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Morphological Plant Modeling: Unleashing Geometric and Topological Potential within the Plant Sciences.

  • Author(s): Bucksch, Alexander
  • Atta-Boateng, Acheampong
  • Azihou, Akomian F
  • Battogtokh, Dorjsuren
  • Baumgartner, Aly
  • Binder, Brad M
  • Braybrook, Siobhan A
  • Chang, Cynthia
  • Coneva, Viktoirya
  • DeWitt, Thomas J
  • Fletcher, Alexander G
  • Gehan, Malia A
  • Diaz-Martinez, Diego Hernan
  • Hong, Lilan
  • Iyer-Pascuzzi, Anjali S
  • Klein, Laura L
  • Leiboff, Samuel
  • Li, Mao
  • Lynch, Jonathan P
  • Maizel, Alexis
  • Maloof, Julin N
  • Markelz, RJ Cody
  • Martinez, Ciera C
  • Miller, Laura A
  • Mio, Washington
  • Palubicki, Wojtek
  • Poorter, Hendrik
  • Pradal, Christophe
  • Price, Charles A
  • Puttonen, Eetu
  • Reese, John B
  • Rellán-Álvarez, Rubén
  • Spalding, Edgar P
  • Sparks, Erin E
  • Topp, Christopher N
  • Williams, Joseph H
  • Chitwood, Daniel H
  • et al.
Abstract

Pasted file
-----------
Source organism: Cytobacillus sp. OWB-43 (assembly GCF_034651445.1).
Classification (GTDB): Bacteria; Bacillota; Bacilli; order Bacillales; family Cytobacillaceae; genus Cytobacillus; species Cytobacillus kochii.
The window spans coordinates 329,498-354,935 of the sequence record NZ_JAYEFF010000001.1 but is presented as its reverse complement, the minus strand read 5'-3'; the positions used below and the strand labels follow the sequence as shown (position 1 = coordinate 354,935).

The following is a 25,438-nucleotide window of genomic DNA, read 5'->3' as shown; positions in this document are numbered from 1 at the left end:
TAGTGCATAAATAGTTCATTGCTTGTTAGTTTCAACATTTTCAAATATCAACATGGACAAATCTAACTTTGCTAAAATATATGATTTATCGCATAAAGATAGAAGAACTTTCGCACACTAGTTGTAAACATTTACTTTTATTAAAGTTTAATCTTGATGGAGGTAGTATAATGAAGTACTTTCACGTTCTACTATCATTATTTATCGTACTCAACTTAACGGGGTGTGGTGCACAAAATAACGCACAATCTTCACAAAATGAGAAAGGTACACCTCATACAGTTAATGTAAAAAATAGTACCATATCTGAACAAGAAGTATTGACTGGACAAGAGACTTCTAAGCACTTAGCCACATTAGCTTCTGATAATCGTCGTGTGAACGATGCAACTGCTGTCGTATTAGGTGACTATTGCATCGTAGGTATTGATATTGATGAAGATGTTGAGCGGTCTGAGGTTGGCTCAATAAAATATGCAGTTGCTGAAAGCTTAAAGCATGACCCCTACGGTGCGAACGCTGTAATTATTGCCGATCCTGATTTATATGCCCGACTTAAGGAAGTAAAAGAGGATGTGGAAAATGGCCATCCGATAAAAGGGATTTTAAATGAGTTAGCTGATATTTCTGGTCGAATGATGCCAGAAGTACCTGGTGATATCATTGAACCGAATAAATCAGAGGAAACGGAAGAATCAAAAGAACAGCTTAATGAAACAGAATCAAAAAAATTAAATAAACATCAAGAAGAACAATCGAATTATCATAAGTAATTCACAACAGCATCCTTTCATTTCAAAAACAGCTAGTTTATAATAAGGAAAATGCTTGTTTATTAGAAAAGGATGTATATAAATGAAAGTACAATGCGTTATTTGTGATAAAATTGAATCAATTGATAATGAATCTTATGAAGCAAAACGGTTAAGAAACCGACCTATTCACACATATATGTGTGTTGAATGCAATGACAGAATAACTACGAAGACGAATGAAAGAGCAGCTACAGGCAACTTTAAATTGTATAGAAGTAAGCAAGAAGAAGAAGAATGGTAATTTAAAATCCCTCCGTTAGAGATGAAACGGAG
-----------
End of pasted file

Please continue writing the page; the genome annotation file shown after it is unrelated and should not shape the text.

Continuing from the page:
The geometries and topologies of leaves, flowers, roots, shoots, and their arrangements have fascinated plant biologists and mathematicians alike. As such, plant morphology is inherently mathematical in that it describes plant form and architecture with geometrical and topological techniques. Gaining an understanding of how to modify plant morphology, through molecular biology and breeding, aided by a mathematical perspective, is critical to improving agriculture, and the monitoring of ecosystems is vital to modeling a future with fewer natural resources. In this white paper, we begin with an overview in quantifying the form of plants and mathematical models of patterning in plants. We then explore the fundamental challenges that remain unanswered concerning plant morphology, from the barriers preventing the prediction of phenotype from genotype to modeling the movement of leaves in air streams. We end with a discussion concerning the education of plant morphology synthesizing biological and mathematical approaches and ways to facilitate research advances through outreach, cross-disciplinary training, and open science. Unleashing the potential of geometric and topological approaches in the plant sciences promises to transform our understanding of both plants and mathematics.

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